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TAGS: GRE Prep Club Legend  Joined: 07 Jun 2014
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GRE 1: Q167 V156 WE: Business Development (Energy and Utilities)
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GRE Math Challenge #71- (a/b) or (a+3)/(b+3) [#permalink]
1
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Expert's post 00:00

Question Stats: 73% (00:37) correct 26% (00:23) wrong based on 71 sessions

a and b are positive integers.

 Quantity A Quantity B $$\frac{a}{b}$$ $$\frac{a+3}{b+3}$$

A) Quantity A is greater.
B) Quantity B is greater.
C) The two quantities are equal.
D) The relationship cannot be determined from the information given.

Kudos to the right solution and explanation
[Reveal] Spoiler: OA

_________________

Sandy
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Re: GRE Math Challenge #71 [#permalink]
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Expert's post
sandy wrote:
a and b are positive integers.

Quantity A: $$a/b$$

Quantity B: $$\frac{(a+3)}{(b+3)}$$

One of my favorite QC strategies is called "Looking for Equality" (free video on this topic here: http://www.greenlighttestprep.com/modul ... on?id=1099).
In this strategy, I first look for values of x such that the two quantities are equal. This often involves checking some easy numbers like 0, 1, -1 etc.

Consider these two cases:
Case #2: a = 1 and b = 1
Quantity A: a/b = 1/1 = 1
Quantity B: (a+3)/(b+3) = (1+3)/(1+3) = 4/4 = 1
Since the two quantities are EQUAL, the correct answer is either C or D

Now try some other values of a and b:
Case #2: a = 1 and b = 2
Quantity A: a/b = 1/2
Quantity B: (a+3)/(b+3) = (1+3)/(2+3) = 4/5
Since the two quantities are NOT EQUAL, the correct answer is D

Cheers,
Brent
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Brent Hanneson – Creator of greenlighttestprep.com Last edited by GreenlightTestPrep on 18 May 2015, 11:25, edited 1 time in total.
Manager Joined: 17 Feb 2015
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Re: GRE Math Challenge #71 [#permalink]
#Sandy this is not a challenge, it can be a practice question..... GRE Prep Club Legend  Joined: 07 Jun 2014
Posts: 4809
GRE 1: Q167 V156 WE: Business Development (Energy and Utilities)
Followers: 122

Kudos [?]: 1958  , given: 397

Re: a and b are positive integers [#permalink]
3
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Expert's post
Explanation

The best strategy here is to assume values of a and b.

Let a = 1 and b =2 .

Quantity A: $$\frac{1}{2}$$
Quantity B: $$\frac{1+3}{2+3}=\frac{4}{5}$$

Quantity B is greater.

Let a = 6 and b=3
Quantity A: $$\frac{6}{3}=2$$
Quantity B: $$\frac{6+3}{3+3}=\frac{3}{2}$$

Quantity A is greater.

Hence a relationship cannot be determined. Thus option D is correct.
_________________

Sandy
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Re: a and b are positive integers [#permalink]
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sandy wrote:
Explanation

The best strategy here is to assume values of a and b.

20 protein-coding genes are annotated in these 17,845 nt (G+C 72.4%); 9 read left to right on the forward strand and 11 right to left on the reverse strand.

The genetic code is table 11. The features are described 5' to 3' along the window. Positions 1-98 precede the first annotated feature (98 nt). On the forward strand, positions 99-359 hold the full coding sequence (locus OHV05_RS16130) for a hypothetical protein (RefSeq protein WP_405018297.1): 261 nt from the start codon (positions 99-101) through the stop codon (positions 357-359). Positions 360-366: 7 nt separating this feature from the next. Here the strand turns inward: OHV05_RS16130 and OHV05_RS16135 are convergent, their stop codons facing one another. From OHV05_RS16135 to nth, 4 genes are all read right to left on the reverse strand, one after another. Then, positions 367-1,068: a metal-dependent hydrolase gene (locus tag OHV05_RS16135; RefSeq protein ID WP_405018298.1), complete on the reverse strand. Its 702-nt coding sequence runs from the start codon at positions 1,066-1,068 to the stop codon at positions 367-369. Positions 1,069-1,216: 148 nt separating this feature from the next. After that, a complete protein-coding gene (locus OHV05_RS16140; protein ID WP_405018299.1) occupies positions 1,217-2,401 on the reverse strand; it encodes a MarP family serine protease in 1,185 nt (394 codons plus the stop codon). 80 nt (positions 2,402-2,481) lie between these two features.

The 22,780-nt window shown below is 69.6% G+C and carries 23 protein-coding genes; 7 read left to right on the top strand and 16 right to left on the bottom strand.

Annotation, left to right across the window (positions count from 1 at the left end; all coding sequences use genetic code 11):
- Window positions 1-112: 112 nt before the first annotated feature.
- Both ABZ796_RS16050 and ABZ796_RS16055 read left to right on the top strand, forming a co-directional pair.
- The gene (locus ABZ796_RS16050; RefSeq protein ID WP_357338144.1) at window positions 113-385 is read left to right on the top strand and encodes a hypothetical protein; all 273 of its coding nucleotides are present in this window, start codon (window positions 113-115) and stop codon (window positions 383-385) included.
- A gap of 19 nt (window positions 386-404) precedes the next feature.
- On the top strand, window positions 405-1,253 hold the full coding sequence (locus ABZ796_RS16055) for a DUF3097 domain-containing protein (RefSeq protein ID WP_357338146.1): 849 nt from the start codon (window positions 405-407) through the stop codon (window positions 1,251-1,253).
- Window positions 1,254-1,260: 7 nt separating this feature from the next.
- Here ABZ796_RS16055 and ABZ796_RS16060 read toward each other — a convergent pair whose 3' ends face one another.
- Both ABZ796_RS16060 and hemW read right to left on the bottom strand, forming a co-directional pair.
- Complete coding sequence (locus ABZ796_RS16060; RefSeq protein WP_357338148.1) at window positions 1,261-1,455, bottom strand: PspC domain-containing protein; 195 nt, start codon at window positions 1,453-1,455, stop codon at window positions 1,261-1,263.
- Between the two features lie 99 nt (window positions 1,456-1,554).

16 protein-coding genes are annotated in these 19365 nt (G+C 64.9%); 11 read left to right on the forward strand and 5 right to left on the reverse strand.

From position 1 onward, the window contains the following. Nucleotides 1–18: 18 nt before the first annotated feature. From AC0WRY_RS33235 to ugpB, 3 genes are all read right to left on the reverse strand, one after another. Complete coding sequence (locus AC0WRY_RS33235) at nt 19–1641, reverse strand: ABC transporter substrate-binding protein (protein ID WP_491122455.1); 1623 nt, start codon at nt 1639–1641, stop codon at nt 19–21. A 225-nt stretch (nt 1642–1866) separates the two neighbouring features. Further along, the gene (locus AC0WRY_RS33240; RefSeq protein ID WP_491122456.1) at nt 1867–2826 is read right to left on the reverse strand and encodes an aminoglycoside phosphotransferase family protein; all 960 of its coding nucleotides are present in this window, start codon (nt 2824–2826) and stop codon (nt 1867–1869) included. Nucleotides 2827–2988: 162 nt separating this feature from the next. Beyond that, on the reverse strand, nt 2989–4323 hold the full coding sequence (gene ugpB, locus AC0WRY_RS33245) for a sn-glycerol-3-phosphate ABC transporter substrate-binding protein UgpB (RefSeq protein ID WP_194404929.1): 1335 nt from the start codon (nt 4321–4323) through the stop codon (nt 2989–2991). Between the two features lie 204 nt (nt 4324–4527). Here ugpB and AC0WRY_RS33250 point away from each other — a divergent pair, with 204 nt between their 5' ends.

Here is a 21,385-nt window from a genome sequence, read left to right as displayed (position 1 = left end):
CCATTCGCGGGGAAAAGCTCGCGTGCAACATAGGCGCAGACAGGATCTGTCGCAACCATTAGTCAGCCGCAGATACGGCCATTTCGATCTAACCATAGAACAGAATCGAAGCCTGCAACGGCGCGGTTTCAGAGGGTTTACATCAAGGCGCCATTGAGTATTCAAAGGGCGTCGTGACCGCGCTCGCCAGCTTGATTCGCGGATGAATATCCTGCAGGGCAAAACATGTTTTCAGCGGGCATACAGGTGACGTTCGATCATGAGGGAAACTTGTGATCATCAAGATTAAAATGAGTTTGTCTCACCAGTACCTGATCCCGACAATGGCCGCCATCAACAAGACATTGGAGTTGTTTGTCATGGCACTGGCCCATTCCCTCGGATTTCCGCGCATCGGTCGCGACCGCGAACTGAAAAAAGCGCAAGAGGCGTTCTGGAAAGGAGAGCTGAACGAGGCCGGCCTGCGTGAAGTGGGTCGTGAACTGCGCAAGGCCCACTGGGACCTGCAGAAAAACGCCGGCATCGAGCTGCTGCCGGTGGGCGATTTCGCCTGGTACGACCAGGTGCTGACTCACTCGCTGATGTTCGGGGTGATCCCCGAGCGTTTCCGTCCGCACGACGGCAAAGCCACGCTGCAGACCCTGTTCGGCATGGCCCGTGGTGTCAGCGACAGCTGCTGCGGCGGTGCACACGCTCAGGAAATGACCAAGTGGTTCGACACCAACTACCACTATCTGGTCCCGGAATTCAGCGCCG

Let a = 0 and b =1 .

Quantity A: $$\frac{0}{1}=0$$
Quantity B: $$\frac{0+3}{1+3}=\frac{3}{4}$$

Quantity B is greater.

Let a = 6 and b=3
Quantity A: $$\frac{6}{3}=2$$
Quantity B: $$\frac{6+3}{3+3}=\frac{3}{2}$$

Quantity A is greater.

Hence a relationship cannot be determined. Thus option D is correct.

Just wanted to say that 0 is not a positive integer. 0 is neither positive nor negative, GRE Prep Club Legend  Joined: 07 Jun 2014
Posts: 4809
GRE 1: Q167 V156 WE: Business Development (Energy and Utilities)
Followers: 122

Kudos [?]: 1958  , given: 397

Re: a and b are positive integers [#permalink]
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Expert's post
You are right. Changed it!

Thanks
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Sandy
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Re: GRE Math Challenge #71- (a/b) or (a+3)/(b+3) [#permalink]
since there is no restriction for a / b (i mean like a>1 b>a , this kind of restriction)
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Re: GRE Math Challenge #71- (a/b) or (a+3)/(b+3) [#permalink]
D
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Re: GRE Math Challenge #71- (a/b) or (a+3)/(b+3) [#permalink]
Why would you not assume different numbers for the variables a & b. If you assume a & b are the number 1, would they not be the same variable since they are the same number? GRE Instructor Joined: 10 Apr 2015
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Re: GRE Math Challenge #71- (a/b) or (a+3)/(b+3) [#permalink]
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Expert's post
PTDom wrote:
Why would you not assume different numbers for the variables a & b. If you assume a & b are the number 1, would they not be the same variable since they are the same number?

It's a common misconception that two different variables (e.g., x and y) must represent different values, but this is not the case.

Cheers,
Brent
_________________

Brent Hanneson – Creator of greenlighttestprep.com  Re: GRE Math Challenge #71- (a/b) or (a+3)/(b+3)   [#permalink] 25 May 2019, 09:25
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